ALEXANDRA – Mostly Mozart Festival features debut of pianist Steven Osborne

Mostly Mozart Festival features debut of pianist Steven OsborneThe annual Mostly Mozart Festival at New Yorkandrsquos Lincoln Center, one of New York Cityandrsquos most prestigious music institutions since 1966, opened its 2014 summer season on July 25, and it continues through Aug. 23.

By now a New York institution, the festival originally featured only its own in-house ensemble, the Mostly Mozart Festival OrchestraSince then, it has considerably broadened its purview to include other orchestras and ensembles, music of other composers, alongside events and series, film, opera, dance, art installations and artists-in-residence — all of which use a total of seven venues in the giant Lincoln Center complex in Manhattan.On Aug.

1, the festival featured conductor Andrew Manze leading the Mostly Mozart Festival Orchestra in a performance of Haydnandrsquos Symphony No. 104 andldquoLondon,andrdquo with piano soloist Steven Osborne, who made his Mostly Mozart debut in Beethovenandrsquos Piano Concerto No.

5 in E-flat major andldquoEmperorandrdquo Coincidentally, these two works were the last compositions in their respective categories for each composerandldquoThe sketches for the E-flat major concerto are littered with warlike phrases,andrdquo writes music critic David Wright, in his printed program notes for the Aug. 1 festival concert.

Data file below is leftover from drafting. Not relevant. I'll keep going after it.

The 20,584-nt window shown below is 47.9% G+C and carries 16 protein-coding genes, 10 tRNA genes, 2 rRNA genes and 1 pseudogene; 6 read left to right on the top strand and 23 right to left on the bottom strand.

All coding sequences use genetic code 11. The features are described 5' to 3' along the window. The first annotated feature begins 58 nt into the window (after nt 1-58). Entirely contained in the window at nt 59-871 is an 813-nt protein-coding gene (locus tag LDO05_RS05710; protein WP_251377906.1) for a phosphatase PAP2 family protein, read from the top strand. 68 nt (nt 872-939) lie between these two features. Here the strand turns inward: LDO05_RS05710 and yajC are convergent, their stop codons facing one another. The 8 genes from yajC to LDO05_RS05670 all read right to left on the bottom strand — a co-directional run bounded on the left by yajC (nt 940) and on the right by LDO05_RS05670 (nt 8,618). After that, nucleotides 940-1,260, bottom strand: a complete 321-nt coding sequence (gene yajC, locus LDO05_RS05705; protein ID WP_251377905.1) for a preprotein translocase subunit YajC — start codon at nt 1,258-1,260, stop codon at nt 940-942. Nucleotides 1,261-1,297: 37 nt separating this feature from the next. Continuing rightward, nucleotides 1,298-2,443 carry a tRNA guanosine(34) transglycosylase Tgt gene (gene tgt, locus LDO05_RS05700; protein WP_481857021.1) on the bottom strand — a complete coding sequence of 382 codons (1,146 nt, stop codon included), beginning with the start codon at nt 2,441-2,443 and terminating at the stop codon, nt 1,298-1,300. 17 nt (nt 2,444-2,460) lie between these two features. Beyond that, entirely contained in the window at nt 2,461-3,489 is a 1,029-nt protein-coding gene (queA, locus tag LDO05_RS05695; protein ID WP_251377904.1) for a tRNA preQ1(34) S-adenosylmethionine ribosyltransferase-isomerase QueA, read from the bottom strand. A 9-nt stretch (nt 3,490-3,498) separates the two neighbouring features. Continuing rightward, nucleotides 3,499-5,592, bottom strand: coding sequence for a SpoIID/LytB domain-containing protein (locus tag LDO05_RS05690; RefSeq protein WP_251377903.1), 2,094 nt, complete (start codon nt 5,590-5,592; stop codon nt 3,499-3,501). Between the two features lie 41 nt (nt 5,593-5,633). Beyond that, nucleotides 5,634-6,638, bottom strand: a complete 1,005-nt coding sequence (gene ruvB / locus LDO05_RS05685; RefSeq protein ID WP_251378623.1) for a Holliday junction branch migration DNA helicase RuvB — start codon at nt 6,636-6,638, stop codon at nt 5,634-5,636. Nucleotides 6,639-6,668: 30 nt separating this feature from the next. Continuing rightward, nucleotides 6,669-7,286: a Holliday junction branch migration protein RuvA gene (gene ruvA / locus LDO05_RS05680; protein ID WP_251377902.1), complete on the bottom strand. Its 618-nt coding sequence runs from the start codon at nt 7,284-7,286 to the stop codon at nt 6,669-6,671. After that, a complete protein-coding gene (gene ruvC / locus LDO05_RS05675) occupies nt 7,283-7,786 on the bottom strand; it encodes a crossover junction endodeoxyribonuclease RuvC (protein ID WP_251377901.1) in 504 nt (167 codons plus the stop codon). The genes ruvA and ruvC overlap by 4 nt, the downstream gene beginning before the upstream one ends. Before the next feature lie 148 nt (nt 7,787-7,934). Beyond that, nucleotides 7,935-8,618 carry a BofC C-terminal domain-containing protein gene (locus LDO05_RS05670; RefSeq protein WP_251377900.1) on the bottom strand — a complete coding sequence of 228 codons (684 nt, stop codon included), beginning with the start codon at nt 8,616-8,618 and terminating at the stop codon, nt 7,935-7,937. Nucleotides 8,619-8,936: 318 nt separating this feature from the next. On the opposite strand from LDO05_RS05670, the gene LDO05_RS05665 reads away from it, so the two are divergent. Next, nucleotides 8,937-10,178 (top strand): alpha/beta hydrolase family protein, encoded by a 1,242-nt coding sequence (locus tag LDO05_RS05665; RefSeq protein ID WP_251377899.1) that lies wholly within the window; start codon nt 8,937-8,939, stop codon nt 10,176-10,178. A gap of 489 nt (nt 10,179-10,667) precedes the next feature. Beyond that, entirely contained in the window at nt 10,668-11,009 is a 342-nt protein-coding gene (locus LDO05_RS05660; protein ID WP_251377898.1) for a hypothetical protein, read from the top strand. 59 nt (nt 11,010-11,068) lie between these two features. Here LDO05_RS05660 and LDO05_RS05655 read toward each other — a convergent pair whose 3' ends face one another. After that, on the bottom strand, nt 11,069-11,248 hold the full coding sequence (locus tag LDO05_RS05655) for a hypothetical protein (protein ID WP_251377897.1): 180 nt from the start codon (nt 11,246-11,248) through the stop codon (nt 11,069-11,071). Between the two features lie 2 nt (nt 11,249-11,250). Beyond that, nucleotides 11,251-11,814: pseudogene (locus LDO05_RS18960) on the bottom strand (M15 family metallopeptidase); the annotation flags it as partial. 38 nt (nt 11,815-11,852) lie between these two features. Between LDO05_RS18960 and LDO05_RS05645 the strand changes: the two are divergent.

Phrases like andldquoAuf zur schlecht Jubelsang! Angriff! Sieg! (Song of exultation in battle! Attack! Victory!).andrdquo Osborne took those notations seriously for his interpretation of the andldquoEmperorandrdquo concerto.

Like a young impetuous soldier anxious to vanquish the enemy, Osborne attacked with fire in the belly. His chordal slices and tidal waves of arpeggios called the musical forces to arms in ways that I hadnandrsquot witnessed before.

Most pianists, in an effort to be more tonally conservative, refrain from the kind of hard-hitting selections Osborne chose for significant sections of that piece. The score was written as a tribute to the Hapsburg Austrian monarchs who were sadly defeated by the invading French armies in 1809.